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FeaturesNewsPussyfooting when the country burns – Editorial, Ceylon Today

Pussyfooting when the country burns – Editorial, Ceylon Today

Muslim pre-school
If the unchecked sectarian violence that erupted in Aluthgama and Beruwala a week ago left three dead, over 80 injured and thousands displaced, there was more to be seen last Saturday when a popular garment retail outlet in Panadura burned to the ground. Though people see this as sabotage, foul play or retaliation for the hartal launched by the Muslim community in Colombo and in other major towns on Thursday by unruly elements, the police say initial investigations have the fire it could have been caused by a short circuit.

A warehouse of a clothing store in Pepiliyana, also belonging to a Muslim, was attacked by unruly elements about a year ago over which the police took no action but simply watched while the act was in progress. The incident in Panadura immediately following the destruction in Alutgama, has caused a feeling of loss and hurt among the Muslims.
The assurances of the President, who returned to the country cutting short his visit to Bolivia, that all communities in Sri Lanka co-exist in peace, that they are free to follow their faith without any hindrance, and that it was only a handful of unruly elements who were behind the mayhem, has not in any way gone to heal the feelings of those who suffered damage and humiliation in the violence. Neither his visit to the scene of destruction and assurances to the affected people have had any effect on them; nor have these assurances soothed the concerns of the international community who are shocked by events unfolding in Sri Lanka, which lays claim to a culture of over 2500 years.
Events that have occurred in the country over the past few years have gone to strengthen the belief that there is utter mistrust among the people and that though we keep a smiling face and pretend to live in peace and harmony, there is an underlying hatred of those who are different from us. Racial hatred raises its head off and on. Places of worship have been attacked and destroyed by unruly elements, with the government and the people, majority of them, showing the least concern.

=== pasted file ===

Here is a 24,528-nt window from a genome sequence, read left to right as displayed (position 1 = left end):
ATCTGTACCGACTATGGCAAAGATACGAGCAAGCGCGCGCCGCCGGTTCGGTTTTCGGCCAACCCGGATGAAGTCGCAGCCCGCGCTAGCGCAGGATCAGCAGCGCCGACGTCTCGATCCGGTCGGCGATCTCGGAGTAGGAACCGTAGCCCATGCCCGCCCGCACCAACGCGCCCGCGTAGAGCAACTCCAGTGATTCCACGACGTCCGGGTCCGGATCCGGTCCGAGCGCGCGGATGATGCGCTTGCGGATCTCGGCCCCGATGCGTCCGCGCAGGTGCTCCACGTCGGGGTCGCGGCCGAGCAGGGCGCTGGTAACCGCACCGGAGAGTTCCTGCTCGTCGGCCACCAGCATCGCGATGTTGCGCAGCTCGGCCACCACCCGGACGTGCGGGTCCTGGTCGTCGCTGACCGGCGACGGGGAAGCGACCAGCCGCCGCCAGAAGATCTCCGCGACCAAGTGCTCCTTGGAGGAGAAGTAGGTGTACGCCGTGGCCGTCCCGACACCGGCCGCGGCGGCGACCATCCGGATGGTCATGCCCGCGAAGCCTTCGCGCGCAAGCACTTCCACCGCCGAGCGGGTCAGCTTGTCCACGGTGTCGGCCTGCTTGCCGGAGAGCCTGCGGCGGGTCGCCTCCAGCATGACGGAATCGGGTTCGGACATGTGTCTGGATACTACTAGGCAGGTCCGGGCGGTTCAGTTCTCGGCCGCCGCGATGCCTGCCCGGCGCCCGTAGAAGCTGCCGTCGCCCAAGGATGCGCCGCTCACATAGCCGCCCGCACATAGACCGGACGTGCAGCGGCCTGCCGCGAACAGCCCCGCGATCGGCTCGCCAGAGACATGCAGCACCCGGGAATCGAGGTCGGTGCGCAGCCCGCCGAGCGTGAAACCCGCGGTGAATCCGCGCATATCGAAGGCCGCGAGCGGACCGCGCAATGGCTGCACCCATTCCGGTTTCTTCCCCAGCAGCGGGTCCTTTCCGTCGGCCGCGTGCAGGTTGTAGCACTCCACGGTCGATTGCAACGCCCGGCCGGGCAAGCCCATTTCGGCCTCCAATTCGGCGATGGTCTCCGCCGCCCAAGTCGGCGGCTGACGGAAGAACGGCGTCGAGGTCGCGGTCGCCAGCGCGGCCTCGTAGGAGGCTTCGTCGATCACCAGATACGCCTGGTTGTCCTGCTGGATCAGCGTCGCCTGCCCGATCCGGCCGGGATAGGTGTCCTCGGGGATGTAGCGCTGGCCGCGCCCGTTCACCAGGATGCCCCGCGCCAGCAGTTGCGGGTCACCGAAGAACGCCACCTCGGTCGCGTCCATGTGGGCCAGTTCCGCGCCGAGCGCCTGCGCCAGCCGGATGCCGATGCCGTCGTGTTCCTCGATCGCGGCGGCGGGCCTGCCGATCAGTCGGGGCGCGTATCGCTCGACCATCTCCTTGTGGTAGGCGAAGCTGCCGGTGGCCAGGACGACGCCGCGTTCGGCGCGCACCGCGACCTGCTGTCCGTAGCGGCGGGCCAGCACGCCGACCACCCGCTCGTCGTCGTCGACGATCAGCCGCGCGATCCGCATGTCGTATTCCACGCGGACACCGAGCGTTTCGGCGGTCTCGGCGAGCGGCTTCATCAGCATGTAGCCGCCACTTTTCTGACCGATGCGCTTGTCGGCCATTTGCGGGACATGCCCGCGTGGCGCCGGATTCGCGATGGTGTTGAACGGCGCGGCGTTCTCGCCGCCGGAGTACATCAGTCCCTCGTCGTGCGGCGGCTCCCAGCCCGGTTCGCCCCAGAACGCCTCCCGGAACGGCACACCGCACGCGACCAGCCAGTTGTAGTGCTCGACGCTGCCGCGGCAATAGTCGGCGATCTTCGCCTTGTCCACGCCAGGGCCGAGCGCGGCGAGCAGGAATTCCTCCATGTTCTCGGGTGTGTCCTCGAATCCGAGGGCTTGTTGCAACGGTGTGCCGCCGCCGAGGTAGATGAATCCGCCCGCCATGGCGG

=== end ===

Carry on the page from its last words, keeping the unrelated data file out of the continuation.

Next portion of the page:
Law and order has broken down to such an extent that extremist organizations of monks run riot asserting their superiority over everyone, pretending they are some sort of militia installed by the government to right every wrong, without even a word of disapproval from the government. In every instance where these extremist elements engaged in their acts of destruction, the security establishment has stood-by providing security to the outfits and their cohorts, than the people suffering at their hands. This has even prompted the people to ask, who is in charge, whether it is the government or a set of unruly monks and their cohorts.
The pussyfooting by the government on the unchecked religious violence in Aluthgama, which has caused death, destruction, injury and misery to the people, has prompted moderates in the government to fix responsibility for the mayhem on the Bodu Bala Sena (BBS) and its General Secretary; and call on the government to act decisively and arrest those responsible. They had pointed out that it was not the people of the area who were responsible for the violence, but those brought from outside by these unruly elements. In the absence of a proper opposition, the government certainly has to listen to right thinking people in its own ranks and act sensibly if the country is to see any progress. The three decades of war has already ruined the country, and the people of this country certainly do not wish to undergo a similar experience again.
The ordinary citizen is seething with anger and disgust at what is going on around him with no way of giving vent to his exasperation. He is amused by the antics of the ‘Left Brethren’ who shout empty slogans, often irrelevant, just to show they are among the living, but hardly doing anything to offer relief to the suffering masses. The country is more like a circus, with everyone doing his own thing to amuse the other, when problem after problem piles up on the people with no solution in sight. Only diversions and empty rhetoric are offered as distractions.
The events in Sri Lanka over the past few days have already appeared in the radar of the UN, prompting a call from UN Secretary General Ban Ki-moon to express his concern and ask the government to take measures to safeguard the people. Navi Pillay, the UN High Commissioner for Human Rights, as well as several foreign embassies in the country, while expressing concern, have called on the government for measures to protect the citizens. No doubt there will be many more calls from countries and governments that are concerned about the welfare of this country and its citizens.
If things like this continue, a day will come when the government will not be able to say they are internal matters for the government of the country to handle, and the government would have to struggle even more than in the past few days when Parliament was asked to pass a resolution to prevent the intervention of the UNHRC into the human rights violations in the last days of the war.

Ceylon Today

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